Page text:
Forests and biodiversity: An alternative view
© Copenhagen Consensus Center 2009. Introduction The LAC region faces a number of major environmental challenges, including climate change, loss of biodiversity, provision of clean drinking water, deteriorating air quality in urban areas, and over-fishing of economically important fisheries. Roger Sedjo and Juha Siikamäki's study (2007) focuses on one of these issues – biodiversity in the region's forests. Fueled by population growth in the developing world and increased resource demands in both the developed and developing regions, the loss of forests and forest biodiversity has accelerated in many parts of the world. These issues are particularly acute in tropical forests, which also contain many of the world's biodiversity “hot spots.” Forest fragmentation, deforestation, and overutilization of residual forests have impacted the diversity of remaining species. This has prompted international efforts to protect the remaining tropical forests, but conservation remains significantly under-funded. In the developing world, current expenditures have been estimated to be only a small fraction of what is needed to ensure the survival of representative species, habitats, and ecosystems (Balmford et al. 2003; Kramer 2007). This alternative view provides a summary of some of the main points raised in chapter 4's assessment of LAC biodiversity issues and opportunities. Some additional economic information is introduced, and an alternative, more modest solution for addressing the region's biodiversity concerns is provided, based on an expansion of protected areas using international cost-sharing.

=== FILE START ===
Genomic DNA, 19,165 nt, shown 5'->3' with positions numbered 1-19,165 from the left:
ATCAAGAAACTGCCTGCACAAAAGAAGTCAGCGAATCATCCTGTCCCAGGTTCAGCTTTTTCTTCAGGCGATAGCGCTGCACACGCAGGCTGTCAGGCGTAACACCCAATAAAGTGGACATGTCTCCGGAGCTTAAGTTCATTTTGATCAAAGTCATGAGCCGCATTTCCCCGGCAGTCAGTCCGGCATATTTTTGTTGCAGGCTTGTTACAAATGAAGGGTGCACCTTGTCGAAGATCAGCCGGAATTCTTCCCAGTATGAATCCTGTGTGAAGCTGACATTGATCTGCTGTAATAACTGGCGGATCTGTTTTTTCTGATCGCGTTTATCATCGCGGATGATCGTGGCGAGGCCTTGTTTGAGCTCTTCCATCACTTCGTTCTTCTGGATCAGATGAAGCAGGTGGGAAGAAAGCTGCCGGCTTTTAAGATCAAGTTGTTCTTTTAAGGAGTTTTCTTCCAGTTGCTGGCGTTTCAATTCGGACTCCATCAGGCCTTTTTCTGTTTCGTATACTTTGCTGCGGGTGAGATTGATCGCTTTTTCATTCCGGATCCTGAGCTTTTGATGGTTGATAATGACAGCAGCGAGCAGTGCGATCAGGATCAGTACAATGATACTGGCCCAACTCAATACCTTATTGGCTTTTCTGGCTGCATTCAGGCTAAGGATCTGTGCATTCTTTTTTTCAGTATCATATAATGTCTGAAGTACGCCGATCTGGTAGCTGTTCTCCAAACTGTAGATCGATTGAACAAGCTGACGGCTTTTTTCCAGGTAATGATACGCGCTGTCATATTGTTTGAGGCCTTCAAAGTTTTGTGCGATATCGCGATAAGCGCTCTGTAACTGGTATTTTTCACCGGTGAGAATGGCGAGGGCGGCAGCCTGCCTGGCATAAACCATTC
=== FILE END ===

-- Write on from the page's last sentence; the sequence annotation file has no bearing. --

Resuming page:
- Latin American Development Priorities
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International Standard Book Number 13 (ISBN-13)
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